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Setting up a home network (if that's what I mean)...

BertCoules
Grafter
Posts: 205
Registered: 12-07-2008

Setting up a home network (if that's what I mean)...

My main PC (running Windows 7 Home Premium) has internet access via the PlusNet-supplied TG 585v7 wireless router.  I have a second PC (running XP Pro).  I've been wondering about the possible advantages of linking them together - a lot of my standard software only runs on the XP machine, so for example if I want to edit a wav file which someone has emailed to me (or I've downloaded) I have to save it from the internet PC onto a flash drive and reload it onto the second computer. 
Would linking the PCs mean that this would no longer be necessary?  Could I, in effect, access the internet directly from PC number 2?  What other advantages would there be if I did link th two machines?  Sorry for the very basic questions, but I'm new to the whole idea of networks (and I'm not even sure if a network is what I'm talking about) and I've found it hard to run down truly basic advice online.
If anyone can point me towards a really straightforward words-of-one-syllable article on the subject I'd be extremely grateful.
Many thanks.
17 REPLIES
Community Veteran
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Registered: 17-06-2007

Re: Setting up a home network (if that's what I mean)...

Connect both PCs to the router - either through cables or set up their wireless connections. Both machines can then access the internet and can see each other on the network.
Then enable windows file sharing on both machines and off you go.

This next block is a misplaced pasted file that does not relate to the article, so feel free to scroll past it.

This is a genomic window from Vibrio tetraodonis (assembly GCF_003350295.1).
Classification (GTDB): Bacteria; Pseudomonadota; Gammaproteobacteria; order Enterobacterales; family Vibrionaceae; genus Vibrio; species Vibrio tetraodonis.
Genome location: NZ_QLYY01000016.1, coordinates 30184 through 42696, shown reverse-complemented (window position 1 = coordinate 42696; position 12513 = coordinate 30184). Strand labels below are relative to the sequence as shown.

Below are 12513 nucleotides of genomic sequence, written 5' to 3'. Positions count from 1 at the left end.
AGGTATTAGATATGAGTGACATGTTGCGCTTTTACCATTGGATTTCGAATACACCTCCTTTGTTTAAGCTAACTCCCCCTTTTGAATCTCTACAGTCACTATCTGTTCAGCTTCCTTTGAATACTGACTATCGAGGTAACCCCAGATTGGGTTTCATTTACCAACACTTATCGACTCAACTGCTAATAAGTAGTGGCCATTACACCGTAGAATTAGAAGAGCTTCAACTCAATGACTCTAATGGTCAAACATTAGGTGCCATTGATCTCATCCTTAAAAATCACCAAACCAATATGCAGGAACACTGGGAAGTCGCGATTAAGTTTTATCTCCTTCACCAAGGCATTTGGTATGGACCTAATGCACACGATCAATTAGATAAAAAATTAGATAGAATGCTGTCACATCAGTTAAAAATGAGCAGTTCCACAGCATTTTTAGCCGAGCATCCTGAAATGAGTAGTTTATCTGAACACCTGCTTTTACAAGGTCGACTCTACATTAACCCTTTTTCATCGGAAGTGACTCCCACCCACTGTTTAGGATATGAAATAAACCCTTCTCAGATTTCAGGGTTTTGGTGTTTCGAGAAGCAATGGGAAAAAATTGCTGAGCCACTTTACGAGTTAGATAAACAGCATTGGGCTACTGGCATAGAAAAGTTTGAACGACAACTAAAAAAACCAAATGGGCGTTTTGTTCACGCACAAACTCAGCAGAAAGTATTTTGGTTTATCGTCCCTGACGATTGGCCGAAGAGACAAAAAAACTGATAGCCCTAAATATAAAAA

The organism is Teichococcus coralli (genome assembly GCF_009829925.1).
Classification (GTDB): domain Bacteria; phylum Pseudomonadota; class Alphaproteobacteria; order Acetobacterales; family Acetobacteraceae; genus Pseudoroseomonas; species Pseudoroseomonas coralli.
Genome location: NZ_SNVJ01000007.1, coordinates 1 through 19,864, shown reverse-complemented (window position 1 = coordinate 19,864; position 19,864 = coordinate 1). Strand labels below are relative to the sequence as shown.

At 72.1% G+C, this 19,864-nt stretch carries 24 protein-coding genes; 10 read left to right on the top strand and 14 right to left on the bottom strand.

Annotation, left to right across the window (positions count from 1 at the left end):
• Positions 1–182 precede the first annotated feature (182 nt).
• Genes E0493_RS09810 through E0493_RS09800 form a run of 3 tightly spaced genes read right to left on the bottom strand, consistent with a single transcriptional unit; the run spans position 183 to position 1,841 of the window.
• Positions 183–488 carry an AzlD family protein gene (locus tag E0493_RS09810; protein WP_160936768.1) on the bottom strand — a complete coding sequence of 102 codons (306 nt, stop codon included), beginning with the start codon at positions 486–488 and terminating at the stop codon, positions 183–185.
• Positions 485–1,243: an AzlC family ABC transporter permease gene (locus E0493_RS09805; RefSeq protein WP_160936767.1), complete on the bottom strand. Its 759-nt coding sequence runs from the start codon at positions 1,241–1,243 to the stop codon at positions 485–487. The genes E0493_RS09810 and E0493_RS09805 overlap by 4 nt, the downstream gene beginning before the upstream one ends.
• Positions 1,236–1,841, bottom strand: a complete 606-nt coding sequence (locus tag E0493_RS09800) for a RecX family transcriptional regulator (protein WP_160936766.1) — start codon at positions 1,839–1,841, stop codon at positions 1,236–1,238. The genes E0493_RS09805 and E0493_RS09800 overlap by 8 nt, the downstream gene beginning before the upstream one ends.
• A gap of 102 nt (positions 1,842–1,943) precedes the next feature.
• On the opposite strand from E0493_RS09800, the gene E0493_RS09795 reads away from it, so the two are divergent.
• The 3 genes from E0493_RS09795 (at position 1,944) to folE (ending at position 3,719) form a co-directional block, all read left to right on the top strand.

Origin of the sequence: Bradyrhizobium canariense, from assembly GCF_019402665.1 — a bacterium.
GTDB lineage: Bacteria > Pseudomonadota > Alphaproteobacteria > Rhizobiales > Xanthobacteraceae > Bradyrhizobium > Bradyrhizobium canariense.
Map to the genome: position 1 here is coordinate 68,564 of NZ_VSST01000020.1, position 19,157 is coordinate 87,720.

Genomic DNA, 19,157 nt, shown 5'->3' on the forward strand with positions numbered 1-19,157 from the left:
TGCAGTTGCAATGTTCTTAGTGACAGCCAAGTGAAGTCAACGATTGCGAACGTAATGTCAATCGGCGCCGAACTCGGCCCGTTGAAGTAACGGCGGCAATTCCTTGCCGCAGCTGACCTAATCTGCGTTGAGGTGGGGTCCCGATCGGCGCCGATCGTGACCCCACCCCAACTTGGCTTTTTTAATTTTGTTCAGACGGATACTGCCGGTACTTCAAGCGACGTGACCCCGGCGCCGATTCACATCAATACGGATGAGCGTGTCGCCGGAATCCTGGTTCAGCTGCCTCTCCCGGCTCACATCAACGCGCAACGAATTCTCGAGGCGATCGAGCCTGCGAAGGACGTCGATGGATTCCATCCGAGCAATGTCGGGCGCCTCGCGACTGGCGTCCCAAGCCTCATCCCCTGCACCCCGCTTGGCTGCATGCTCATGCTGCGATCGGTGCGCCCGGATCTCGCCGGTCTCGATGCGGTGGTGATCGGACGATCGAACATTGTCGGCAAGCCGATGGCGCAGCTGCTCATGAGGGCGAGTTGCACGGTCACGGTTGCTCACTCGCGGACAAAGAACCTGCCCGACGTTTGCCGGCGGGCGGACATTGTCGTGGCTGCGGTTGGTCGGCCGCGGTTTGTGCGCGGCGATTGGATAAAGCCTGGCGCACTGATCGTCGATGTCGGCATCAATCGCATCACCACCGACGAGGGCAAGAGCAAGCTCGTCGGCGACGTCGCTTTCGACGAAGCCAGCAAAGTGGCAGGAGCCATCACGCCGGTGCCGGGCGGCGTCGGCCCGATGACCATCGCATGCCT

Not got any urls to hand as I'm running Linux but that is basically all there is to it.
Community Veteran
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Re: Setting up a home network (if that's what I mean)...

You need to make sure that:
* where you specify the name of the PC you have exactly the same workgroup name on both machines
* you have the same usernames and passwords on both machines
* in the Local Area Connection Properties you have File and Printer Sharing for Microsoft Networks enabled
jelv (a.k.a Spoon Whittler)
   Why I have left Plusnet (warning: long post!)   
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BertCoules
Grafter
Posts: 205
Registered: 12-07-2008

Re: Setting up a home network (if that's what I mean)...

SteveA, thanks very much for that.
Quote
Connect both PCs to the router - either through cables or set up their wireless connections.

PC2 (the non-internet one) has no wireless capability, so it'll be a cable (Ethernet?).
Quote
Both machines can then access the internet and can see each other on the network.

I'm not sure how this "seeing each other" works in practice.
Quote
Then enable windows file sharing on both machines...

And again, I've no idea how to do this, hence my need for a truly basic walk-through of the procedure.  But you've given me specific stuff to look up, so I'm grateful.  I've also discovered that there's a Home Networks for Dummies book, so perhaps I should invest in that.